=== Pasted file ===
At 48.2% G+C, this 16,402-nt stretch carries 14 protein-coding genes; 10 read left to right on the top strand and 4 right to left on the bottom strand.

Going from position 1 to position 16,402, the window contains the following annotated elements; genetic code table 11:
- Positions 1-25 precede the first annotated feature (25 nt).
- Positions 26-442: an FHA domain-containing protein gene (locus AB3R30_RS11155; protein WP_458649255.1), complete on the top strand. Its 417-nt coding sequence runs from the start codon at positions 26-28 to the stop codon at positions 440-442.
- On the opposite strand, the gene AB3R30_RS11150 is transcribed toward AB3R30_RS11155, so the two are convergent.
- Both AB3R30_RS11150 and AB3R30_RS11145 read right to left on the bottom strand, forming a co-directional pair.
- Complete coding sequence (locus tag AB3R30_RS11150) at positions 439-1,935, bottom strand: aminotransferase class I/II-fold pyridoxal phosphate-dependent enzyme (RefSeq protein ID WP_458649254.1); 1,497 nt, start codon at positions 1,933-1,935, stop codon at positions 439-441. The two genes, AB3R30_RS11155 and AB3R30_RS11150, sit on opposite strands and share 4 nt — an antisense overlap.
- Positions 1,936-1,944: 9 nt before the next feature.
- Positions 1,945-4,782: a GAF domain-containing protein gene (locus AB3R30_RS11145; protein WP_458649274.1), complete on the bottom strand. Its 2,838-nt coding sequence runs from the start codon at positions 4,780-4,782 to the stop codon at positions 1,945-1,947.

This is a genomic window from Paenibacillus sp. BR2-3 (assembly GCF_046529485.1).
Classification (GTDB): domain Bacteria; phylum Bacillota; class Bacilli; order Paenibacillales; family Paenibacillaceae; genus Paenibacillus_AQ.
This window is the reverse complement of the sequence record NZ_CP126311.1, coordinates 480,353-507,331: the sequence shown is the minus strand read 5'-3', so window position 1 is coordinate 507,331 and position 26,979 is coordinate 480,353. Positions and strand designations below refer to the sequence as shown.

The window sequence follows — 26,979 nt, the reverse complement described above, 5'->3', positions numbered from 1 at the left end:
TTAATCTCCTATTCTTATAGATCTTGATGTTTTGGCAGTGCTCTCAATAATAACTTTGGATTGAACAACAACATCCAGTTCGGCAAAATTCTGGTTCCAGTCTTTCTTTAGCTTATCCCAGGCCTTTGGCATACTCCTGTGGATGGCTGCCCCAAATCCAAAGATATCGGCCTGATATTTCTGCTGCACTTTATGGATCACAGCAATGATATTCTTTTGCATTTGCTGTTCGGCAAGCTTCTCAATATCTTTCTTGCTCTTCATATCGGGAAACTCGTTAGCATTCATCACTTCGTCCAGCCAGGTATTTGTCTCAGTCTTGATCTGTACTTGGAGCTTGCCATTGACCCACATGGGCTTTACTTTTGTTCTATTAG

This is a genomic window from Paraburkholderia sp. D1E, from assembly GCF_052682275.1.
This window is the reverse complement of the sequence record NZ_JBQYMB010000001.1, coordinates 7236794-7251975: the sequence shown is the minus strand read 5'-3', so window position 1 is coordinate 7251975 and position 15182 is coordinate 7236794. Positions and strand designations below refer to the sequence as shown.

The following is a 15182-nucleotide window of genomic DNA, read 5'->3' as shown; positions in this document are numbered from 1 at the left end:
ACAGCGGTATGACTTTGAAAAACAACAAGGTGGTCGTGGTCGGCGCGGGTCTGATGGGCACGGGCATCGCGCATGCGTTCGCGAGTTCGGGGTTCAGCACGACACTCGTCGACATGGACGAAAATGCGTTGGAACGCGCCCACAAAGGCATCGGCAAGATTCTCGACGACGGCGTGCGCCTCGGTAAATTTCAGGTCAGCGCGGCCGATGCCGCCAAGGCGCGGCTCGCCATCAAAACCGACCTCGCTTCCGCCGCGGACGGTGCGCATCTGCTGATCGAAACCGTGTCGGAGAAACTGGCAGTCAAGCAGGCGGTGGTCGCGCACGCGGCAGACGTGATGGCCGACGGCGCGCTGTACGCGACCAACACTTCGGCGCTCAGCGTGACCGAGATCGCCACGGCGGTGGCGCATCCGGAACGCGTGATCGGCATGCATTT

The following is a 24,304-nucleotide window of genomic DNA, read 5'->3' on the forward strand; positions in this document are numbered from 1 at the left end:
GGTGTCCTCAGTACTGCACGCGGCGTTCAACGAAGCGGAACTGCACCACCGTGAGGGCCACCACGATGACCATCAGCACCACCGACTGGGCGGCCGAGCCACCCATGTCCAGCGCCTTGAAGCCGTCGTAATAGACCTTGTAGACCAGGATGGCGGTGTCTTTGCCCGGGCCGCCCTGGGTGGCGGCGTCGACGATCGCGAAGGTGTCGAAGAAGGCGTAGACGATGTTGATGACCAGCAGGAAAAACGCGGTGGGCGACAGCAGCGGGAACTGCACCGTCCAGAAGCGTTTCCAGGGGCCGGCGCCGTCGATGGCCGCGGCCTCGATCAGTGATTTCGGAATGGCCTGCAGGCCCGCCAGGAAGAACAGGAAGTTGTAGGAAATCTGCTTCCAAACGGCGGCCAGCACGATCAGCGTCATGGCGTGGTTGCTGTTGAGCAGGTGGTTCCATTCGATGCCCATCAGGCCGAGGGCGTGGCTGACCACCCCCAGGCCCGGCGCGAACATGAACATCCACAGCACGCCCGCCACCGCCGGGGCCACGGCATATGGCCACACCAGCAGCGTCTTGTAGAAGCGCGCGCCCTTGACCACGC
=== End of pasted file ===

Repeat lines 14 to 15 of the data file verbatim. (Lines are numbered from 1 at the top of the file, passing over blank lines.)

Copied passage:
TTAATCTCCTATTCTTATAGATCTTGATGTTTTGGCAGTGCTCTCAATAATAACTTTGGATTGAACAACAACATCCAGTTCGGCAAAATTCTGGTTCCAGTCTTTCTTTAGCTTATCCCAGGCCTTTGGCATACTCCTGTGGATGGCTGCCCCAAATCCAAAGATATCGGCCTGATATTTCTGCTGCACTTTATGGATCACAGCAATGATATTCTTTTGCATTTGCTGTTCGGCAAGCTTCTCAATATCTTTCTTGCTCTTCATATCGGGAAACTCGTTAGCATTCATCACTTCGTCCAGCCAGGTATTTGTCTCAGTCTTGATCTGTACTTGGAGCTTGCCATTGACCCACATGGGCTTTACTTTTGTTCTATTAG

This is a genomic window from Paraburkholderia sp. D1E, from assembly GCF_052682275.1.